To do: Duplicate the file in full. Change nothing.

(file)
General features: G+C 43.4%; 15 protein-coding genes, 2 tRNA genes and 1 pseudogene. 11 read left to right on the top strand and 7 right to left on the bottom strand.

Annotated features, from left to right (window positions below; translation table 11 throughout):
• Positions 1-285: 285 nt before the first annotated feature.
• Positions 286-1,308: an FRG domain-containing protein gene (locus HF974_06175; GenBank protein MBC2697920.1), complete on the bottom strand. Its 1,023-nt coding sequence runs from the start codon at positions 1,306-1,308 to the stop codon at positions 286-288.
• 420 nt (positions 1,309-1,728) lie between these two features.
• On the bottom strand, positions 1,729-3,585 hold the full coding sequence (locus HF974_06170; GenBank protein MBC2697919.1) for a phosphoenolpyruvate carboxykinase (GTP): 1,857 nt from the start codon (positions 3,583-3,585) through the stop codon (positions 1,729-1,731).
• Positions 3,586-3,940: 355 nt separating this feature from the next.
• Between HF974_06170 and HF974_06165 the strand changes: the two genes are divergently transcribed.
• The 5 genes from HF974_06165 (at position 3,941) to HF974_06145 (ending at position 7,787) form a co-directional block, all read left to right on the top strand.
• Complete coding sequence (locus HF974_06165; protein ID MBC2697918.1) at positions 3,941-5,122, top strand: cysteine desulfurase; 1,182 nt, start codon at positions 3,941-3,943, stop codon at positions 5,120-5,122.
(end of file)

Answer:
General features: G+C 43.4%; 15 protein-coding genes, 2 tRNA genes and 1 pseudogene. 11 read left to right on the top strand and 7 right to left on the bottom strand.

Annotated features, from left to right (window positions below; translation table 11 throughout):
• Positions 1-285: 285 nt before the first annotated feature.
• Positions 286-1,308: an FRG domain-containing protein gene (locus HF974_06175; GenBank protein MBC2697920.1), complete on the bottom strand. Its 1,023-nt coding sequence runs from the start codon at positions 1,306-1,308 to the stop codon at positions 286-288.
• 420 nt (positions 1,309-1,728) lie between these two features.
• On the bottom strand, positions 1,729-3,585 hold the full coding sequence (locus HF974_06170; GenBank protein MBC2697919.1) for a phosphoenolpyruvate carboxykinase (GTP): 1,857 nt from the start codon (positions 3,583-3,585) through the stop codon (positions 1,729-1,731).
• Positions 3,586-3,940: 355 nt separating this feature from the next.
• Between HF974_06170 and HF974_06165 the strand changes: the two genes are divergently transcribed.
• The 5 genes from HF974_06165 (at position 3,941) to HF974_06145 (ending at position 7,787) form a co-directional block, all read left to right on the top strand.
• Complete coding sequence (locus HF974_06165; protein ID MBC2697918.1) at positions 3,941-5,122, top strand: cysteine desulfurase; 1,182 nt, start codon at positions 3,941-3,943, stop codon at positions 5,120-5,122.